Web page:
Introduction: Despite the established relationship between physical activity and health, data suggest that many children are insufficiently active, and that levels decline into adolescence. Engaging the family in interventions may increase and maintain children's physical activity levels at the critical juncture before secondary school. Synthesis of existing evidence will inform future studies, but the heterogeneity in target populations recruited, behaviour change techniques and intervention strategies employed, and measurement conducted, may require a multifaceted review method. The primary objective of this work will therefore be to synthesis evidence from intervention studies that explicitly engage the family unit to increase children's physical activity using an innovative dual meta-analysis and realist approach.
Methods and analysis: Peer-reviewed studies will be independently screened by two authors for inclusion based on (1) including ‘healthy’ participants aged 5–12 years; (2) having a substantive intervention aim of increasing physical activity, by engaging the family and (3) reporting on physical activity. Duplicate data extraction and quality assessment will be conducted using a specially designed proforma and the Effective Public Health Practice Project Quality Assessment Tool respectively. STATA software will be used to compute effect sizes for meta-analyses, with subgroup analyses conducted to identify moderating characteristics. Realist syntheses will be conducted according to RAMESES quality and publication guidelines, including development of a programme theory and evidence mapping.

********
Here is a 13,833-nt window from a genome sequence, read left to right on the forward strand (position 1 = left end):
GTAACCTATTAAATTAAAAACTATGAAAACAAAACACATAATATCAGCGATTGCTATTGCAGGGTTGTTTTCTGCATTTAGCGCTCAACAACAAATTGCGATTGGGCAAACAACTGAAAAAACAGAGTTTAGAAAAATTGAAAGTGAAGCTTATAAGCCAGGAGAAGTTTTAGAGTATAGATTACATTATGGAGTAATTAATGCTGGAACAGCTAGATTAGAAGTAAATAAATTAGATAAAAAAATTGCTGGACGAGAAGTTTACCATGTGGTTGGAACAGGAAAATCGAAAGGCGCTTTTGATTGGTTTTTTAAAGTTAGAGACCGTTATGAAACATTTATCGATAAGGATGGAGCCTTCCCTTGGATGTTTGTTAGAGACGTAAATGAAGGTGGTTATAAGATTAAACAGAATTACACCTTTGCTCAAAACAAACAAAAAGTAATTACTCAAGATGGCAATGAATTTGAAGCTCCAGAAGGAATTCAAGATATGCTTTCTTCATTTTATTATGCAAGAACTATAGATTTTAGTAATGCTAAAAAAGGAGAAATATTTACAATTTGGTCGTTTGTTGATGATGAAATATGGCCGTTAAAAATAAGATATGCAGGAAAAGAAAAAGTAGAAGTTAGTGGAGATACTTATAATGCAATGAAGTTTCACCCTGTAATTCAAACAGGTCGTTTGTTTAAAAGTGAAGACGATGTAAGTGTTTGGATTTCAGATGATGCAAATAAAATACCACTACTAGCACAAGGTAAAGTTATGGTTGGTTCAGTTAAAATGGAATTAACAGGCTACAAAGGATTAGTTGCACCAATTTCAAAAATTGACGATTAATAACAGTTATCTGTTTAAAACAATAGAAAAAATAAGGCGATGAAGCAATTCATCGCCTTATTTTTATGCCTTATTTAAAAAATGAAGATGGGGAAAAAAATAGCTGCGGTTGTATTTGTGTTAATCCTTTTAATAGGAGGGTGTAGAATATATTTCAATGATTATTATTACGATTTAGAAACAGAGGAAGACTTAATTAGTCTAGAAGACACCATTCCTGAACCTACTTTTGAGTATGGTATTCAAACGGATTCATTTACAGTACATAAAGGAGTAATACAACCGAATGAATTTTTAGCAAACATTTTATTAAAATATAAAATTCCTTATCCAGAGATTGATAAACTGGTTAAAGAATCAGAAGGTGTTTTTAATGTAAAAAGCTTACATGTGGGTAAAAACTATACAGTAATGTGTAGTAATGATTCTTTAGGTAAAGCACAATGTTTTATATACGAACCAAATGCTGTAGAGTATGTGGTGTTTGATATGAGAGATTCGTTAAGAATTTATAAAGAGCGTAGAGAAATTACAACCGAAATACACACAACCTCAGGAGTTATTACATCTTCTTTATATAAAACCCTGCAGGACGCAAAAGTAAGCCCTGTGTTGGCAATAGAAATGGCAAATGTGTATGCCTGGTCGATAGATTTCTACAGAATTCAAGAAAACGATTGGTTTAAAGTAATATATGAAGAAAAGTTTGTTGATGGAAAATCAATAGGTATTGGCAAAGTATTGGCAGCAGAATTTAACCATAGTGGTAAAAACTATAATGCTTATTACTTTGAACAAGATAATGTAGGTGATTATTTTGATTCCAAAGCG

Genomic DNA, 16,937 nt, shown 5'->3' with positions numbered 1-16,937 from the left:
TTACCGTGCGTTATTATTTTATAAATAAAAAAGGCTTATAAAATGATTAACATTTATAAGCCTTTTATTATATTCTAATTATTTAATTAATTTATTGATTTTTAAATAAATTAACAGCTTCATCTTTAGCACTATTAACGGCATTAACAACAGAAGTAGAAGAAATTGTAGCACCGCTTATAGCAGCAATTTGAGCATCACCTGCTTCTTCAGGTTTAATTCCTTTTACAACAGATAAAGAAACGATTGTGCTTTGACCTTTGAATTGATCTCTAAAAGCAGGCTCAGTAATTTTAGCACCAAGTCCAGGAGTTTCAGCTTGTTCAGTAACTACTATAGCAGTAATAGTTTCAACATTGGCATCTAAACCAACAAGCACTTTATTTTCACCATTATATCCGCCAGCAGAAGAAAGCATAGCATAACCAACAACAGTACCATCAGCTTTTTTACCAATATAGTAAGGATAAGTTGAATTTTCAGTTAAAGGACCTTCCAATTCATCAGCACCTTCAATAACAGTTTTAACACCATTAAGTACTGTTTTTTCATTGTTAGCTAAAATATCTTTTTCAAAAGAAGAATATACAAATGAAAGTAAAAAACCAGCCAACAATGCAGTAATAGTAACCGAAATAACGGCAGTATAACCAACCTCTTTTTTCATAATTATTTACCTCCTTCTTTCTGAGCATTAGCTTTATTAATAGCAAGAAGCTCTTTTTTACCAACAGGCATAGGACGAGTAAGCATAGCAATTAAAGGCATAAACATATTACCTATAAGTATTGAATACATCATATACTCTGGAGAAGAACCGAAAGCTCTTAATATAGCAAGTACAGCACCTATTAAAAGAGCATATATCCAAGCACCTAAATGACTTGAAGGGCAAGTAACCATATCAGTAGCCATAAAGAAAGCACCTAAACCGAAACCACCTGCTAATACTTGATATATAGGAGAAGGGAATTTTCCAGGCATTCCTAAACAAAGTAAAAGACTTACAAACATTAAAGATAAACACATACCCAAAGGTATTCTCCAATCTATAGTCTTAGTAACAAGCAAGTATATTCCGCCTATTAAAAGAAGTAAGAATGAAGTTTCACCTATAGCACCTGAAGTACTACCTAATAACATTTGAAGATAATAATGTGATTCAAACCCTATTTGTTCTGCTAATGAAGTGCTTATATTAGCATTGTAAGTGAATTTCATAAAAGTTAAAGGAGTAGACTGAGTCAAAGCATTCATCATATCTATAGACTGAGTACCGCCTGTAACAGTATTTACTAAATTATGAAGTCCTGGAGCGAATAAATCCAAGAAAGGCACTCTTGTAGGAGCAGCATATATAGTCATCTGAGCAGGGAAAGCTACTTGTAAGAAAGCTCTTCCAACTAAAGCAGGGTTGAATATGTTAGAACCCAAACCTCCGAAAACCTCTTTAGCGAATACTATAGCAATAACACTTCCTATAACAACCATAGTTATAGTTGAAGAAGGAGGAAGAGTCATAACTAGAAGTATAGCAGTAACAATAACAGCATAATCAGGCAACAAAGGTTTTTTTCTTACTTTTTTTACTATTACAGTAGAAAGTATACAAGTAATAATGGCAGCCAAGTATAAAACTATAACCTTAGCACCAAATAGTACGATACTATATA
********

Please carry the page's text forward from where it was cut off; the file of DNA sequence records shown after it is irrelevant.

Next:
Dissemination: This review will be the first to use the framework of a traditional review to conduct a dual meta-analysis and realist synthesis, examining interventions that engage the family to increase physical activity in children. The results will be disseminated through peer-reviewed publications, conferences, formal presentations to policy makers and practitioners and informal meetings. Evidence generated from this synthesis will also be used to inform the development of theory-driven, evidence-based interventions aimed at engaging the family to increase physical activity levels in children.